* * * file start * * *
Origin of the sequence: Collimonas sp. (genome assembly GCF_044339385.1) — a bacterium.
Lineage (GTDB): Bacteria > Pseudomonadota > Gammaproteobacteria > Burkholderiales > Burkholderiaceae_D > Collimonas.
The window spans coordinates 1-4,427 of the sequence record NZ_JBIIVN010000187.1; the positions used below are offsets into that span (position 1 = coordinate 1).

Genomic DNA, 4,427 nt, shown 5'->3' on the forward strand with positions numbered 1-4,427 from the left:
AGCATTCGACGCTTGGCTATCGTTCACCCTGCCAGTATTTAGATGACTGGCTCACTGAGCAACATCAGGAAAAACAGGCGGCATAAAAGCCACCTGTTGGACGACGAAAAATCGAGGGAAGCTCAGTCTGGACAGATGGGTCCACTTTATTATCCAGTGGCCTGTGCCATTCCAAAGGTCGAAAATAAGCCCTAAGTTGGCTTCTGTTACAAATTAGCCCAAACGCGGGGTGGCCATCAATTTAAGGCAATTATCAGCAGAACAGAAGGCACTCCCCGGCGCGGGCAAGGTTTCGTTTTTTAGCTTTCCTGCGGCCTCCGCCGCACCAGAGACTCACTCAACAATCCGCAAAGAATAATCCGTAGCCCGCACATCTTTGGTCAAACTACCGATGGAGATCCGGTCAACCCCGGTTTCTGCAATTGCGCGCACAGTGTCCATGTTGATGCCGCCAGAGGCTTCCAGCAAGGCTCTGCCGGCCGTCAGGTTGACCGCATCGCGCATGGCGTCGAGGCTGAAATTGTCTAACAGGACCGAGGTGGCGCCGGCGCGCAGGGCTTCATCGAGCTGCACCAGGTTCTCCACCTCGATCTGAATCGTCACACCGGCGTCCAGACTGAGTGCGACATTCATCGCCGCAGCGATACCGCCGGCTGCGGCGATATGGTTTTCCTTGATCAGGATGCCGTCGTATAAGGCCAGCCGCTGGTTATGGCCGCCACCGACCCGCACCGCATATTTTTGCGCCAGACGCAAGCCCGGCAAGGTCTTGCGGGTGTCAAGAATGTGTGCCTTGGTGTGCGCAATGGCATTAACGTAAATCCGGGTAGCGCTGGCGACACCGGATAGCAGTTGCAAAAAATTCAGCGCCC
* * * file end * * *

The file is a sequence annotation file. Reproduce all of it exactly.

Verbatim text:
Origin of the sequence: Collimonas sp. (genome assembly GCF_044339385.1) — a bacterium.
Lineage (GTDB): Bacteria > Pseudomonadota > Gammaproteobacteria > Burkholderiales > Burkholderiaceae_D > Collimonas.
The window spans coordinates 1-4,427 of the sequence record NZ_JBIIVN010000187.1; the positions used below are offsets into that span (position 1 = coordinate 1).

Genomic DNA, 4,427 nt, shown 5'->3' on the forward strand with positions numbered 1-4,427 from the left:
AGCATTCGACGCTTGGCTATCGTTCACCCTGCCAGTATTTAGATGACTGGCTCACTGAGCAACATCAGGAAAAACAGGCGGCATAAAAGCCACCTGTTGGACGACGAAAAATCGAGGGAAGCTCAGTCTGGACAGATGGGTCCACTTTATTATCCAGTGGCCTGTGCCATTCCAAAGGTCGAAAATAAGCCCTAAGTTGGCTTCTGTTACAAATTAGCCCAAACGCGGGGTGGCCATCAATTTAAGGCAATTATCAGCAGAACAGAAGGCACTCCCCGGCGCGGGCAAGGTTTCGTTTTTTAGCTTTCCTGCGGCCTCCGCCGCACCAGAGACTCACTCAACAATCCGCAAAGAATAATCCGTAGCCCGCACATCTTTGGTCAAACTACCGATGGAGATCCGGTCAACCCCGGTTTCTGCAATTGCGCGCACAGTGTCCATGTTGATGCCGCCAGAGGCTTCCAGCAAGGCTCTGCCGGCCGTCAGGTTGACCGCATCGCGCATGGCGTCGAGGCTGAAATTGTCTAACAGGACCGAGGTGGCGCCGGCGCGCAGGGCTTCATCGAGCTGCACCAGGTTCTCCACCTCGATCTGAATCGTCACACCGGCGTCCAGACTGAGTGCGACATTCATCGCCGCAGCGATACCGCCGGCTGCGGCGATATGGTTTTCCTTGATCAGGATGCCGTCGTATAAGGCCAGCCGCTGGTTATGGCCGCCACCGACCCGCACCGCATATTTTTGCGCCAGACGCAAGCCCGGCAAGGTCTTGCGGGTGTCAAGAATGTGTGCCTTGGTGTGCGCAATGGCATTAACGTAAATCCGGGTAGCGCTGGCGACACCGGATAGCAGTTGCAAAAAATTCAGCGCCC